In today's competitive software industry, meeting global compliance standards for software performance and safety is essential before releasing products or services. Compliance testing, a set of processes to ensure adherence to acceptable standards, is crucial for organizations to protect customers and mitigate risks of penalties or litigation.
As per Gartner's prediction, by 2026, 70% of regulated enterprises will have integrated compliance as code into their DevOps toolchains, resulting in improved risk management and reduced lead time by at least 15%. Despite the challenges of time-consuming and complex compliance testing, it is a necessary practice for software companies to prioritize in order to meet end-user expectations and ensure the success of their business.
In this blog, we delve into the details of compliance testing, outlining its components and providing guidance on how to initiate it within your organization.
Why Do Testers Need to Perform Compliance Testing?
In every organization, there are established standards, procedures, and policies that dictate how products and services should be developed and delivered. Compliance testing ensures that each product aligns with these internal standards. It is a non-functional testing approach that follows a systematic process to validate whether the software in production adheres to pre-defined policies. This audit aims to push the product's boundaries and enhance its quality by refining the standards it needs to meet.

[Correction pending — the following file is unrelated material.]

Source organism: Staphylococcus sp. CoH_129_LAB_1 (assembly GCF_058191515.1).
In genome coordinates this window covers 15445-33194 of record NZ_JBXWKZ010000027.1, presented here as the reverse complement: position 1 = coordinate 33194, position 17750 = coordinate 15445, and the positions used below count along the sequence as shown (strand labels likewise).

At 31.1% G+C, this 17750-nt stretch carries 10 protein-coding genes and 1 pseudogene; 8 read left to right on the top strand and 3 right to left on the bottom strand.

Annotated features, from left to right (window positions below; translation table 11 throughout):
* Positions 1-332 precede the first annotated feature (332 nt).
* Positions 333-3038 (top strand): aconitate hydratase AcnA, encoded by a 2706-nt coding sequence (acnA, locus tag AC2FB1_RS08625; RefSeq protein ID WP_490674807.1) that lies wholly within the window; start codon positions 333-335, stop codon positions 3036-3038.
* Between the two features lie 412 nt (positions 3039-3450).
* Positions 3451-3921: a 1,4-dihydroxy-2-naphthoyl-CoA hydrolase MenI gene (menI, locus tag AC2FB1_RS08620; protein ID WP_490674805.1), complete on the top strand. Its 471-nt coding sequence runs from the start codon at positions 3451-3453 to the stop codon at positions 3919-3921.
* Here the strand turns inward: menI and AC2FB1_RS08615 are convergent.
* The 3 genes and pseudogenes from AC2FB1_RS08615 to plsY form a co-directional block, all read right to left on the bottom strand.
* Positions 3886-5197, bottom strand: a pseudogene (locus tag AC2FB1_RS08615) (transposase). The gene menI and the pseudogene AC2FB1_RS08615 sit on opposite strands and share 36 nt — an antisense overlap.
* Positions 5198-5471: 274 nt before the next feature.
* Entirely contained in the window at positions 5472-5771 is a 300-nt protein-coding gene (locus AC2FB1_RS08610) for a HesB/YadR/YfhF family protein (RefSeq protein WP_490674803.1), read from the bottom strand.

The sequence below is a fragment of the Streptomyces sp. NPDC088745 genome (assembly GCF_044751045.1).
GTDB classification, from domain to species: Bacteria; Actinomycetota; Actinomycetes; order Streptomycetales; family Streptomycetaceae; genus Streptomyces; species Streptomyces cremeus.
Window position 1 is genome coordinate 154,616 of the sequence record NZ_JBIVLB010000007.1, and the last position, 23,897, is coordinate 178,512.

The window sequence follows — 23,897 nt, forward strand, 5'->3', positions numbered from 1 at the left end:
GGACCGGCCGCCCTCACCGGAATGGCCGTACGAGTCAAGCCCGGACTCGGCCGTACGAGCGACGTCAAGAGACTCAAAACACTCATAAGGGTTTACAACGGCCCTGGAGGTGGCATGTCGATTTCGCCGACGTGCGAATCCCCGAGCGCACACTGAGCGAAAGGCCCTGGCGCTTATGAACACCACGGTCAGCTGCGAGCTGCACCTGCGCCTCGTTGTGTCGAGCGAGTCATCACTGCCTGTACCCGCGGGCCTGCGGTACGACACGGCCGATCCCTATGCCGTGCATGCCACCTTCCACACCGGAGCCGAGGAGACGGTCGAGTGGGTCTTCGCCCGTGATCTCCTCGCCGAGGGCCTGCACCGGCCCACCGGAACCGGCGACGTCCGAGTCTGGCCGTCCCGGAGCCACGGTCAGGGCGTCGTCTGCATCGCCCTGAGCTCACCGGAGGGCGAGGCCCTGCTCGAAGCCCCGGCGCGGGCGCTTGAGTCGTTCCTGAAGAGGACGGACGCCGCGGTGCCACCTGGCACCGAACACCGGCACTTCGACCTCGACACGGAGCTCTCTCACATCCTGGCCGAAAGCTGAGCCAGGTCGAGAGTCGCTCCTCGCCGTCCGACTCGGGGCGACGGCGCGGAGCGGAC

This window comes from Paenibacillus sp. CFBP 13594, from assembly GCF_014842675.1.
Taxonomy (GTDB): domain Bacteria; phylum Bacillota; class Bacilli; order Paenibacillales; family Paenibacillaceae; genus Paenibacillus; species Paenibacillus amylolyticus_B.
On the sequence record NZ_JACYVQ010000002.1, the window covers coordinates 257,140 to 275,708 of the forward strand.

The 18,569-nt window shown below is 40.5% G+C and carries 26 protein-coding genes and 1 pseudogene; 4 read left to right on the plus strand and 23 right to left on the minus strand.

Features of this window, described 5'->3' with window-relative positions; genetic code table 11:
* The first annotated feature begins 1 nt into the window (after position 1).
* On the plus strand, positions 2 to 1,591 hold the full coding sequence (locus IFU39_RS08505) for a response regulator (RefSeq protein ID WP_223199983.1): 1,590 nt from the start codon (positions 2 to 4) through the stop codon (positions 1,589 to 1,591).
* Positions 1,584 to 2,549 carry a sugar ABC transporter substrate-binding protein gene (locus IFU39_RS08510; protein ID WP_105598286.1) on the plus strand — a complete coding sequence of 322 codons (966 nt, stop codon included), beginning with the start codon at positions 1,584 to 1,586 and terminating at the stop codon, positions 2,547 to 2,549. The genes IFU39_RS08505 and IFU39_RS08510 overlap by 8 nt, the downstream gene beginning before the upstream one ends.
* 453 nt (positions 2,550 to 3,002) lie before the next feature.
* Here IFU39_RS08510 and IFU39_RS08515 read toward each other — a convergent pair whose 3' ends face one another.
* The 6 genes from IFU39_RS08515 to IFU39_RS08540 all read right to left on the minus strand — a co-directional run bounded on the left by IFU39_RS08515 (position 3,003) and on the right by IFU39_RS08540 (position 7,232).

Organizations have compelling reasons to conduct compliance testing for their products and services. Let's explore them below.
Compliance testing is crucial for ensuring product safety in the market. It helps organizations identify and address vulnerabilities that may have been overlooked due to shortcuts, carelessness, or ignorance of safety measures.
Compliance testing ensures product and service effectiveness, efficiency, and quality. Regular audits are conducted to ensure satisfactory performance.
Releasing a product or service into the market without meeting required testing standards would violate the law.
● Customer satisfaction
Companies can safeguard their reputation, maintain customer trust, and ensure satisfaction by conducting compliance testing.
Compliance with uniform standards ensures that products in the market are compatible and aligned with other standard products.
How Are Standards Determined in Compliance Testing?
Compliance testing often relies on recognized standards established by professional bodies or government agencies, which serve as reference points for many organizations. However, companies also have the flexibility to develop their own standards to define the expected performance of their products or services upon launch.
Professional bodies and regulatory agencies are critical in establishing standards that ensure compliance in various industries. Some notable examples include:
- World Wide Web Consortium (W3C) establishes standards for the development of HTML and CSS code, which are widely used in website development.
- The General Data Protection Regulation (GDPR), which implements regulations to protect against the misuse of personal data.
- The IEEE, or the Institute of Electrical and Electronics Engineers, is a reputable organization that promotes and establishes standards in the domains of engineering and technology.